Music To My Eras

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California Dreaming

THE BEACH BOYS


This mob actually pre-date the Beatles and until the British invasion were the top band of the time. Although shaken by the success of groups playing "beat music" they were established and talented enough to stick to their own sound.
Although now reduced to the status of a glorified cabaret oldies band, they remain the benchmark for white vocal harmony groups.
The reasons why they never remained monster big like the Beatles?

  1. They were fat and ugly
  2. Their appeal was seasonal
 
Surfboard Identifying yourself with summer may be fine in California where it is summer all year long, but in Darlington the summer only lasts 3 days if you are lucky.It might be thought that having your main creative talent go completely bonkers might have been another impediment to lasting fame, but it ain't necessarily so.
If
Brian Wilson's insanity had taken the form of an urge to park his Bentley in the swimming pool of the Las Vegas Hilton every alternate Wednesday it would only have boosted his image. Unfortunately, his madness took the form of sitting barefoot at the piano in a sand-box whilst stoned out of his head on mind "expanding" drugs.

THE BYRDS


America really was knocked for six by the British invasion and there was a massive attempt by the youth of America to respond. This is where the origin of the term "punk band" came about. Young punks, with limited musical ability, would record a couple of songs in a garage (hence the expression "garage band") and some dumb record company would release it to the ecstatic apathy of millions of young kids.

 
  A few, such as ? and the Mysterions or the Standells, would have their moment of fame. Some, such as the Kingsmen, who gave us "Louie, Louie" had more influence on the course of rock music in their three minutes of fame than Rock Wankman ever managed in 14 years of turgid keyboard solos for Yes. (Yes, keyboard solos really were 14 years long in those days - or seemed like it.)
America was obsessed with finding their "answer" to the Beatles. One of the first bands to be labelled with this dead-weight soubriquet was the Byrds. You can understand why the press made this assumption.First, and most important of all, their name was a mis-spelling of a group of animals (Beatles/Beetles, Byrds/Birds), although this may have come about as a result of a desire to differentiate themselves from a British band called the Birds, who featured a young Ronnie Wood on guitar.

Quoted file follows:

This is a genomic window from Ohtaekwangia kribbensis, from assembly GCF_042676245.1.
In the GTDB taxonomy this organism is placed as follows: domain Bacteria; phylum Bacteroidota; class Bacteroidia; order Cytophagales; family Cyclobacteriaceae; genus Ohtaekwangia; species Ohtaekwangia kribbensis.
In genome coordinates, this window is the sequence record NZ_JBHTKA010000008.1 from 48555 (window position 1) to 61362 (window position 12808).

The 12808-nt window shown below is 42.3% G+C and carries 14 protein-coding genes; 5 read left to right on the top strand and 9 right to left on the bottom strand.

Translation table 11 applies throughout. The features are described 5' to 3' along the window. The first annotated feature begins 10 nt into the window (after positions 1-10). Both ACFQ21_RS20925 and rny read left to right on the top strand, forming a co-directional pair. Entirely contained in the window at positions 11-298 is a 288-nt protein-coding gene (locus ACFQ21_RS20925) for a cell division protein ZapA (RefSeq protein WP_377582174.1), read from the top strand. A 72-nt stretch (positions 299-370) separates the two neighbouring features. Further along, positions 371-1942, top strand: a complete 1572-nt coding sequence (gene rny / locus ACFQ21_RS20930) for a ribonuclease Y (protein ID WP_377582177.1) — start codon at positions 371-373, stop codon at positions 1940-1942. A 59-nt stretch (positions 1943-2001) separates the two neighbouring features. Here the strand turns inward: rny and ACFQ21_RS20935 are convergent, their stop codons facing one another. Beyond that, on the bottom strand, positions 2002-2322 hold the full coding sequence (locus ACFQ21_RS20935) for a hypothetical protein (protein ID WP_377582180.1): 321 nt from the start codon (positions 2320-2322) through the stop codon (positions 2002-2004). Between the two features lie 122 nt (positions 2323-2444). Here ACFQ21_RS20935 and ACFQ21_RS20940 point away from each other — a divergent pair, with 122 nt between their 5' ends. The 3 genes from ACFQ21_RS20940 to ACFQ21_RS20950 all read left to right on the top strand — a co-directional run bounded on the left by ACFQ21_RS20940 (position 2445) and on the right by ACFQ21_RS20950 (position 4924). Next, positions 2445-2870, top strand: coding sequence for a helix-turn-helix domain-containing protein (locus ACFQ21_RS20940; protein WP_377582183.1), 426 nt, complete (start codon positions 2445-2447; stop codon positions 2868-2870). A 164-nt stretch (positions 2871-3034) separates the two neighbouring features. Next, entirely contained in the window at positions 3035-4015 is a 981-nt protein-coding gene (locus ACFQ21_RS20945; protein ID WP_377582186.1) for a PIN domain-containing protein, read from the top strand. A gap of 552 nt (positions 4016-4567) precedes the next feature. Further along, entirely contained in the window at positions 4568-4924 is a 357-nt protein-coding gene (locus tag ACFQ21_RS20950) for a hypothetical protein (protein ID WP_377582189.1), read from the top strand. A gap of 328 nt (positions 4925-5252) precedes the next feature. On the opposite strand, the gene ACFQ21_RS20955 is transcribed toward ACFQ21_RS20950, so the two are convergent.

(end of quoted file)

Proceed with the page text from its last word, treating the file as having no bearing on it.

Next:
Secondly, they had real long hair with fringes of the length not seen again until Mickey Dolenz adopted the Old English Sheepdog look. Unfortunately, they also had David Crosby, who was chubby and already balding.
Third, they had the fashionable Rickenbacker guitars. In fact, they are the seminal Rickenbacker band, being more jingly-jangly the jingle-jangle morning of Mr. Tambourine Man. (Has there ever been a more instantly recognisable intro than the Byrds' "Mr. Tambourine Man"?)
Helping them along the way was a couple of halfway decent songwriters, namely Bob Dylan and Trad. Arr. The band's own Roger (Jim) McGuinn was a fine tunesmith too.
Although they had the songs they lacked the personality and the sex appeal. They were basically old folkies at heart, and it's hard to lust over a man who puts his finger in his ear when singing.

By the time the Eagles came along and showed you could become (boring) megastars playing country music, the Byrds were a spent force

Sixties Fashion Icon
   

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John Harrington 1997
Web version Mike Woodhouse

This article originally appeared in issue 157 of Take That You Fiend